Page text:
From the outset, DHS had concerns the father perpetrated domestic violence against the mother during their relationship. From the start, DHS recommended the father seek a mental-health evaluation, participate in therapy, and utilize services to address domestic violence. He failed to do so. Still, his supervised visits with E.G. went well, and he seemed to be an able parent during the short periods of time he spent with the child twice each week. With this weighing in the father's favor, and with DHS having been involved in the father's life since approximately September 2018 with no reports of domestic violence since then, the juvenile court decided to delay permanency and gave the father a six-month extension. In its June 24, 2019 order, the court stated the goal was to reunify E.G. and the father and that “[p]rogress [wa]s being made toward [the] goal.” The court outlined the plan:

The child will be able to return home within six (6) months if the following specific factors, conditions and/or expected behavioral changes are made, eliminating the need for the child's removal from the home:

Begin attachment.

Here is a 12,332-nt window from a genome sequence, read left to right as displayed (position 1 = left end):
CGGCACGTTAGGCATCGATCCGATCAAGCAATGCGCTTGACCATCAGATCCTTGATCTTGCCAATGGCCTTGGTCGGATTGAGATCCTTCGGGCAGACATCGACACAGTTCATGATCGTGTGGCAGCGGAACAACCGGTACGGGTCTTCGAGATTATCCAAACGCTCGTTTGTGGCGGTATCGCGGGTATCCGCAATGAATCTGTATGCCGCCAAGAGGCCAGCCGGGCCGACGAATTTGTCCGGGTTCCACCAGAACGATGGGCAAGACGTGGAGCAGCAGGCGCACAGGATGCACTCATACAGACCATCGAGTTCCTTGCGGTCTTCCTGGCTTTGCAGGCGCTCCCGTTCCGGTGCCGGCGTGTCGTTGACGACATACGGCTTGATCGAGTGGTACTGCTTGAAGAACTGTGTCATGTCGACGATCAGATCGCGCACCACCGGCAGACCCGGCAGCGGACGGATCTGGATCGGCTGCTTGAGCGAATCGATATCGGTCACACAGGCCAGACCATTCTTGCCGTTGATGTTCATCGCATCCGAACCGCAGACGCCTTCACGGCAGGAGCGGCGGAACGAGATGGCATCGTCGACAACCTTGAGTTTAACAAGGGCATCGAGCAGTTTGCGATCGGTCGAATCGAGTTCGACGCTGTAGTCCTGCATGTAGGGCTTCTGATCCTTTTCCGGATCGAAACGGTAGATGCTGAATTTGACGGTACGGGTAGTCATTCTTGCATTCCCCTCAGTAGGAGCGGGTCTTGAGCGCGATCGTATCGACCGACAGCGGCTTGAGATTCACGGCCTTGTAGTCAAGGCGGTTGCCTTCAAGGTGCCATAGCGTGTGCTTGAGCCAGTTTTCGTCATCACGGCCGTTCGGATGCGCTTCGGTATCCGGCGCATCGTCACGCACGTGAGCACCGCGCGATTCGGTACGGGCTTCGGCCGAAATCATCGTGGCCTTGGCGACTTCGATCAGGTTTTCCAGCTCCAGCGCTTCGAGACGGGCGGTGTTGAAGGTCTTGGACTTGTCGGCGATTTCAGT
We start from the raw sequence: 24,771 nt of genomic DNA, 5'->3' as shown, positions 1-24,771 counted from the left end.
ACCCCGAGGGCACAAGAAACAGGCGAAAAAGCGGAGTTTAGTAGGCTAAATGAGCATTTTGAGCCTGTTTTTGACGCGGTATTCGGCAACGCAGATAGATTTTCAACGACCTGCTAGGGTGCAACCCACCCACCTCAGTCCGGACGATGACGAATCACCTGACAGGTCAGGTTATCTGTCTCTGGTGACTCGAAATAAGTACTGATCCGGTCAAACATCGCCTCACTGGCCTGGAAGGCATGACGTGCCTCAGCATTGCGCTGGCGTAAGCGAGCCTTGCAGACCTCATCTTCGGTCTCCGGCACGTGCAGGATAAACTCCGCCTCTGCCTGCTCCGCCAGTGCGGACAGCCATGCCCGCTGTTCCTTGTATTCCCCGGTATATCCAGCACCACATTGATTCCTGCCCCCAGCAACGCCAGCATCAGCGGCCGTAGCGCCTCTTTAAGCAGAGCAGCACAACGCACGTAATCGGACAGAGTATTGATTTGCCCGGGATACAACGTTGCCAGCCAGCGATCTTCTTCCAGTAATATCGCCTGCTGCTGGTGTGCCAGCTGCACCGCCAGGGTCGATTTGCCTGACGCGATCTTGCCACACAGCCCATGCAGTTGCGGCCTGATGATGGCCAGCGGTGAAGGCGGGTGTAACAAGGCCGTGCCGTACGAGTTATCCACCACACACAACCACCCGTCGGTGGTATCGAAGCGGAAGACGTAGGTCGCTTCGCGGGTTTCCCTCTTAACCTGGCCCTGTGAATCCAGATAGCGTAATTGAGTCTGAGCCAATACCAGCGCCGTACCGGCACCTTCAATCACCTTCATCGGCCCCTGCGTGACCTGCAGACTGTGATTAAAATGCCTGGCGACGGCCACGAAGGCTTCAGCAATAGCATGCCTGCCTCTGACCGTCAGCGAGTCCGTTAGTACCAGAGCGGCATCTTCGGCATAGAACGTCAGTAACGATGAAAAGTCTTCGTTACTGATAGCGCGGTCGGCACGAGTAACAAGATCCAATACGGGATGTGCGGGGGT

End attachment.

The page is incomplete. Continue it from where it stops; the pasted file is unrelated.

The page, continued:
Father engages with a [mental health] therapist no later than mid July and reports are provided to DHS, and Father shall be permitted to move forward in his therapy by the agency as it is imperative Father is consistent with his visits with [E.G.], and those visits shall move to unsupervised in August and overnight in September.

Father is open with DHS in vetting his home and making certain only safe persons are around [E.G.], and that he assure everyone that he will be sober while parenting his child and there will be no violence around his child.